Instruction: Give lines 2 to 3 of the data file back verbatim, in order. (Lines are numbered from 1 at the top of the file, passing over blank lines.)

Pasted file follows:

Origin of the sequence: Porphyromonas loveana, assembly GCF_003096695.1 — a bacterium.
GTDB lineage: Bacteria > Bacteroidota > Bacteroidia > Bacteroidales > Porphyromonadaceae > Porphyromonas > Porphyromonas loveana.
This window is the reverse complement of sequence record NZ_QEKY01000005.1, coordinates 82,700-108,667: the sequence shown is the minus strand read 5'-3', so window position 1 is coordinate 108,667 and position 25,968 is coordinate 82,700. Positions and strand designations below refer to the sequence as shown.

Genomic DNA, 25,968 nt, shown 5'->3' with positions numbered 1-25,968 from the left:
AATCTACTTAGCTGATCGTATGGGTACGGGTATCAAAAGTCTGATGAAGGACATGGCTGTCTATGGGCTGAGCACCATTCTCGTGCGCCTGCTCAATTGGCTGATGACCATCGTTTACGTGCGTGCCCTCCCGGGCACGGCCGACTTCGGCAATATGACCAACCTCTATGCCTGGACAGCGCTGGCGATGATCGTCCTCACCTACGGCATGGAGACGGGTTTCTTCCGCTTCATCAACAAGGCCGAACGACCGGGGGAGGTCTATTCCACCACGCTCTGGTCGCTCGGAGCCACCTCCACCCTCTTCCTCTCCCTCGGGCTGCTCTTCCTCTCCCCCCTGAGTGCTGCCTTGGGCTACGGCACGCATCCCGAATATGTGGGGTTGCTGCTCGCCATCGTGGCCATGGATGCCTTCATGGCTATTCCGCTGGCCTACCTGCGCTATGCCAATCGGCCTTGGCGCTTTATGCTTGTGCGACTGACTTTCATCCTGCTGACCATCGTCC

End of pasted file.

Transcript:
GTDB lineage: Bacteria > Bacteroidota > Bacteroidia > Bacteroidales > Porphyromonadaceae > Porphyromonas > Porphyromonas loveana.
This window is the reverse complement of sequence record NZ_QEKY01000005.1, coordinates 82,700-108,667: the sequence shown is the minus strand read 5'-3', so window position 1 is coordinate 108,667 and position 25,968 is coordinate 82,700. Positions and strand designations below refer to the sequence as shown.